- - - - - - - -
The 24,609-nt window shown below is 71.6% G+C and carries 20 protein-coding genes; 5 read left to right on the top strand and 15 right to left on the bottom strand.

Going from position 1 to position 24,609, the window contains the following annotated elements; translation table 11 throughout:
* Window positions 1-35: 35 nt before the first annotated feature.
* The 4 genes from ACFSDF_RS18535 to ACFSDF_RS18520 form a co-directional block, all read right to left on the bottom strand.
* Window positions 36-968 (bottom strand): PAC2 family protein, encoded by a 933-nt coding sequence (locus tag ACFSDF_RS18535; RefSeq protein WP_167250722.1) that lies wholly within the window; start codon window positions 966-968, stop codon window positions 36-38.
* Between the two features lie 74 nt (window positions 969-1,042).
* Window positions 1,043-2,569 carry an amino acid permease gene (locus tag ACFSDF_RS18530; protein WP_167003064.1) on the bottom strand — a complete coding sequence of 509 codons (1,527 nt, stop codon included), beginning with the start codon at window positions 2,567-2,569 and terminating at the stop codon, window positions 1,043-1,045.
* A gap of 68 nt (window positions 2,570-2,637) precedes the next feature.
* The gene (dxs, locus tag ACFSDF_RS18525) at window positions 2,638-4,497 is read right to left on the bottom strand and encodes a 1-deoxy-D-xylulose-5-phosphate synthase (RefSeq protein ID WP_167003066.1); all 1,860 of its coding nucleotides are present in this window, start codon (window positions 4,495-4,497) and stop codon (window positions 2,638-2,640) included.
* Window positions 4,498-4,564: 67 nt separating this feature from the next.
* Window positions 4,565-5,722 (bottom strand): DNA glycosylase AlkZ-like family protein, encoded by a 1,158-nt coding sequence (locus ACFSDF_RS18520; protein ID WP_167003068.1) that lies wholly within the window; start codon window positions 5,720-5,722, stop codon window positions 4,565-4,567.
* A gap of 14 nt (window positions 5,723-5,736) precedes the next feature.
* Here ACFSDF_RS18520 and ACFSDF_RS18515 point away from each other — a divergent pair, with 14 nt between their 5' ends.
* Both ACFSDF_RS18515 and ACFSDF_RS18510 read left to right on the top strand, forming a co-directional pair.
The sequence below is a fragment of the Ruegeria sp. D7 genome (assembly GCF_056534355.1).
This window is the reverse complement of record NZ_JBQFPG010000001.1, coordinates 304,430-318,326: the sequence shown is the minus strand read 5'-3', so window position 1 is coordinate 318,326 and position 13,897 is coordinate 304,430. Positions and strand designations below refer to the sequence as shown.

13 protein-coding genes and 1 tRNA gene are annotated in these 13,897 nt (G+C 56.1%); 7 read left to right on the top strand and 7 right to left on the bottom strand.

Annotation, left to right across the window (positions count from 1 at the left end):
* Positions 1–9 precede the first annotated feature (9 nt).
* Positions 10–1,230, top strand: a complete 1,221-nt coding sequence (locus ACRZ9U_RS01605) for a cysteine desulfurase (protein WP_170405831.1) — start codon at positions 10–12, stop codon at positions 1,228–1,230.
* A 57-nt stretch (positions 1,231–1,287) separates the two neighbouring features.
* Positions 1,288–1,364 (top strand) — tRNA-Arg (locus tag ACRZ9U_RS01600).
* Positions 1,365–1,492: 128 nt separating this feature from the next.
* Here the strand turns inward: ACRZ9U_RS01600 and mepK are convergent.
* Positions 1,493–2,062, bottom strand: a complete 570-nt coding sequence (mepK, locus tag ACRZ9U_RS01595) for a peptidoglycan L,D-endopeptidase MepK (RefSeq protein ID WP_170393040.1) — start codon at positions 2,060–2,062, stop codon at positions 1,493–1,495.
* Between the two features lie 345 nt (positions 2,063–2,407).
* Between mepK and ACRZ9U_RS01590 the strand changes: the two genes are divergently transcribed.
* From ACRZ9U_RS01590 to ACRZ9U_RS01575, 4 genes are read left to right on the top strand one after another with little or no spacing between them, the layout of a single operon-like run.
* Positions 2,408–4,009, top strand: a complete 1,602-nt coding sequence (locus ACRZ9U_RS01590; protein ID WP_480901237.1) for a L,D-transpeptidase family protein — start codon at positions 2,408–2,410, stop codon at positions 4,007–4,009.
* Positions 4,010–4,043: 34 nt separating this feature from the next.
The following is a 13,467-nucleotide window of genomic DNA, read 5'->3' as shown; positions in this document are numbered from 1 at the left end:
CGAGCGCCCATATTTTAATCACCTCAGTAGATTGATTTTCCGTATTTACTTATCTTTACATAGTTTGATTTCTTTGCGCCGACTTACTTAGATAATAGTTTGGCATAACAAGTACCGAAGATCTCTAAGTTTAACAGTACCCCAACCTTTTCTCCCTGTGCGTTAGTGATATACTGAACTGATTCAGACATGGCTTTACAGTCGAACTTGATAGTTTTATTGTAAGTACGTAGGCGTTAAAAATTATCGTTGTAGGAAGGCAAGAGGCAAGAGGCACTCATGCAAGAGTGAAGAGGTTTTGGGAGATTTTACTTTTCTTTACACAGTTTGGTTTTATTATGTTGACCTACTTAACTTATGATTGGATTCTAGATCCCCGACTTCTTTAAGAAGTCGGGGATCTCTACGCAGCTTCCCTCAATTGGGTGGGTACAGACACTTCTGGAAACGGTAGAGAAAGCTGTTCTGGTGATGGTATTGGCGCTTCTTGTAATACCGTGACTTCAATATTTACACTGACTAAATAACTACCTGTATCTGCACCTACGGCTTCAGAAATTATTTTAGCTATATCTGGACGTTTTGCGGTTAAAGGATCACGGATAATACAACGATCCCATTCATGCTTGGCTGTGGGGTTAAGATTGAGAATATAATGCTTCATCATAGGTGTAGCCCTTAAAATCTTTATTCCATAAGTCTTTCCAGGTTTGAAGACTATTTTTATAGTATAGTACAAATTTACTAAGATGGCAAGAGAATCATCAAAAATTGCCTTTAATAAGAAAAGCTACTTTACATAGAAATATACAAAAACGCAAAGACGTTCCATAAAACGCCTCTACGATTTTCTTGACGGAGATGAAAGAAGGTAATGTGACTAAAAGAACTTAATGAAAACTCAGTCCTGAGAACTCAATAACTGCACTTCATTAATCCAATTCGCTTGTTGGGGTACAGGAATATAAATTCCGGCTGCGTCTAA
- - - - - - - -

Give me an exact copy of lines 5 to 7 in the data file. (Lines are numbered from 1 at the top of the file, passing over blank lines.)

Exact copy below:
* Window positions 36-968 (bottom strand): PAC2 family protein, encoded by a 933-nt coding sequence (locus tag ACFSDF_RS18535; RefSeq protein WP_167250722.1) that lies wholly within the window; start codon window positions 966-968, stop codon window positions 36-38.
* Between the two features lie 74 nt (window positions 969-1,042).
* Window positions 1,043-2,569 carry an amino acid permease gene (locus tag ACFSDF_RS18530; protein WP_167003064.1) on the bottom strand — a complete coding sequence of 509 codons (1,527 nt, stop codon included), beginning with the start codon at window positions 2,567-2,569 and terminating at the stop codon, window positions 1,043-1,045.